Non-Fiction writer, journalist and Arvon tutor Lois Pryce shares some useful tips on non-fiction and travel writing.
Find and Use Your Voice
It’s easy to be influenced by your favourite writers and natural to want to emulate what you enjoy reading but it is important that you write as your true self. This is what will engage the reader. Travel/life writing is a very personal, human affair – it’s not a report of dry facts and statistics so don’t be afraid to let your personality shine through. You are taking the readers on a journey – so make sure you are an engaging companion.
What’s the Story?
It’s not enough to just go somewhere and relate what you did there. Think about the narrative of your journey. What was the goal of your trip? Did you achieve it? What problems and conflicts got in your way? How did you overcome them? These are the ups and down of the story – this is what keeps the reader turning the page, wondering what will happen next. They should be rooting for you. Read your favourite books and think about how the narrative is structured – what makes the story compelling? There are lots of useful reference books about story structure – read them and start analysing books and films to see how storytelling works. It’s a fun exercise that you can apply to all art forms – film, TV, theatre, books, even magazine/newspaper articles.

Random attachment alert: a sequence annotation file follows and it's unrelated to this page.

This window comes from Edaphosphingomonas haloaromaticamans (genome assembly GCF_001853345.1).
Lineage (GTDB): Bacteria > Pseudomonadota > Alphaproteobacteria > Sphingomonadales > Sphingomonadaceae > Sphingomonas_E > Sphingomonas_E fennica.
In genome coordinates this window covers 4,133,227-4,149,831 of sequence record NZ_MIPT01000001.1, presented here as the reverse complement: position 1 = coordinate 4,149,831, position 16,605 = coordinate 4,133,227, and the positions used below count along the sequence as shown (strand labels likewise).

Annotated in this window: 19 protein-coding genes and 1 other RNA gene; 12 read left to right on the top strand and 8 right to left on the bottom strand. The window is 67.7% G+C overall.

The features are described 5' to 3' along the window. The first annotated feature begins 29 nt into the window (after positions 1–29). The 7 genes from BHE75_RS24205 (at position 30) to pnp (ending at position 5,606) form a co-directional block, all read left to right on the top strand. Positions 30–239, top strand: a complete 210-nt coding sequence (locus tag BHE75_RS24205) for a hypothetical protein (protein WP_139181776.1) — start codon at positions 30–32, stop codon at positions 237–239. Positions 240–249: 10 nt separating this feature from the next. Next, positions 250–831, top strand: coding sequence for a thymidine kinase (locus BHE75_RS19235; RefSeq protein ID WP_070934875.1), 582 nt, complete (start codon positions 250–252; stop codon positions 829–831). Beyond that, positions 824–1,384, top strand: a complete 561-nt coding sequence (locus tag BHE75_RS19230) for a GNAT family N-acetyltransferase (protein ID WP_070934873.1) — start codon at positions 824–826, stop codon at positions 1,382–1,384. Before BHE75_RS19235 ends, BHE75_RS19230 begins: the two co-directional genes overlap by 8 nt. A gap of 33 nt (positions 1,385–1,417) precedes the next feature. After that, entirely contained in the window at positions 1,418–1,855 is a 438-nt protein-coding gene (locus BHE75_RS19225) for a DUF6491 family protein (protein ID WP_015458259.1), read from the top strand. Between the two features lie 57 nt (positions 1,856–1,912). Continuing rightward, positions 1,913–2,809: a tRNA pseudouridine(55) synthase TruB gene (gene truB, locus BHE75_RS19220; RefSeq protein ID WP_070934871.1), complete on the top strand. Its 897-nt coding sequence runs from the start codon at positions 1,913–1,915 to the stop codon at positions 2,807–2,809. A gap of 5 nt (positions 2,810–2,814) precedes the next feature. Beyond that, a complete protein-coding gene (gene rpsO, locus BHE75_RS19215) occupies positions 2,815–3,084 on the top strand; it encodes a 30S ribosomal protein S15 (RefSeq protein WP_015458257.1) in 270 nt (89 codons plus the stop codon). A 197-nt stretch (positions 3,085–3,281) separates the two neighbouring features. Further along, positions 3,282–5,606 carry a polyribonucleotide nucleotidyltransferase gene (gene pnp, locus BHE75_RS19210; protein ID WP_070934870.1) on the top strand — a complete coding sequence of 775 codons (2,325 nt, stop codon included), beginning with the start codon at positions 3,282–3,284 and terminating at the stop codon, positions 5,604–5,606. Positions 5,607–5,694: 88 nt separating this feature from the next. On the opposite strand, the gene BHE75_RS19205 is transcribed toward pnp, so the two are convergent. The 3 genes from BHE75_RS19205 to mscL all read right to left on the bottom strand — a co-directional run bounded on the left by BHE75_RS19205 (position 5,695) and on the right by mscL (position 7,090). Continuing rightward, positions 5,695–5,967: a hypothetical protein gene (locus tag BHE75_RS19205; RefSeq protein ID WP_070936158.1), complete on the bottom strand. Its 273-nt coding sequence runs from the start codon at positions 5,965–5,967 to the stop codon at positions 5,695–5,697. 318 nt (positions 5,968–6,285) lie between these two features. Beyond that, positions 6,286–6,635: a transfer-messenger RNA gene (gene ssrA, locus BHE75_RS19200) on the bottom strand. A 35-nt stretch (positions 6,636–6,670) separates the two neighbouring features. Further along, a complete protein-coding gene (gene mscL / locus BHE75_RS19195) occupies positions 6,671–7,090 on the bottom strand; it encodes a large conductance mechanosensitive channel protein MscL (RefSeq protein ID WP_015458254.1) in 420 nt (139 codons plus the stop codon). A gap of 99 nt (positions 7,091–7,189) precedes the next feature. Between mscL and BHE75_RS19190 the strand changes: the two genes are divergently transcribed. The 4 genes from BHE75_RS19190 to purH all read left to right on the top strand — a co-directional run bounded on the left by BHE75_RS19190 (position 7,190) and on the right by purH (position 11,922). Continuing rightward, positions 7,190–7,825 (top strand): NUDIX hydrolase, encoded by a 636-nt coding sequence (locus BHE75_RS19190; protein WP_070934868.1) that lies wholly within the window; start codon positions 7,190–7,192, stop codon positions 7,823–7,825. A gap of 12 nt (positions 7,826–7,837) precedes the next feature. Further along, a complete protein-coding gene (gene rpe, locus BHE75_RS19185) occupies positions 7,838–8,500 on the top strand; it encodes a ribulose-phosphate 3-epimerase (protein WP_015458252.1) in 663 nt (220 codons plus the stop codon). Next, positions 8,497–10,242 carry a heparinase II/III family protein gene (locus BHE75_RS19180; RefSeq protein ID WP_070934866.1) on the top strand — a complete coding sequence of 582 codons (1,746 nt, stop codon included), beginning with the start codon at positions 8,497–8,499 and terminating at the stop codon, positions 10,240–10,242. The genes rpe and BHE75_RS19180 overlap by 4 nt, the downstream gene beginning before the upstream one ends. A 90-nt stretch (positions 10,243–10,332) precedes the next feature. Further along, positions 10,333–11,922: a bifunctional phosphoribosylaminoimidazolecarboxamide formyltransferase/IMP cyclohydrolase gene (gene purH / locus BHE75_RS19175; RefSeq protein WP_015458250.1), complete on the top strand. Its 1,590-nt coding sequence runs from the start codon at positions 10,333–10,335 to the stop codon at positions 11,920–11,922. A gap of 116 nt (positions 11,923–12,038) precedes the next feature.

Leave it Out!
Some aspects of your journey might have been great fun or fascinating for you but may not make for such great reading – it’s the ‘you had to be there’ phenomenon. Try to look at your theme with an objective eye and only include elements that are relevant to the story as a whole. The same goes for technical details – facts and figures can be part of the bigger story but they are dull when related in isolation.
Senses Working Overtime
Writing descriptions of scenery and places without straying into clichés can be tricky. Use all five senses when describing your experiences – not just what it looked like. Smells are particularly evocative as are textures and sounds. Every human being understands these sensations.
Let It All Hang Out
Be vulnerable in your writing. Lay yourself bare on the page. Don’t try to project an image that you imagine the reader wants to see. Tell the truth. Yes, include the tales of your triumphs and bravery but also write about the times you were scared, or lonely or miserable. Your readers will connect with you and be rooting for you if you come across as human, rather than some superhero.
Lois Pryce is an author and journalist. She has written two travel memoirs about her solo motorcycle journeys in the Americas and Africa. Her most recent solo motorcycle ride through Iran will be published by Nicholas Brealey/Hachette in January 2017 and will be called Revolutionary Ride.
Lois Pryce will be teaching the ‘Non-Fiction Work in Progress: Weaving Real Life Events into an Engaging Story‘ course with Ian Marchant at Lumb Bank from June 6th – June 12th 2016. Course info and bookings.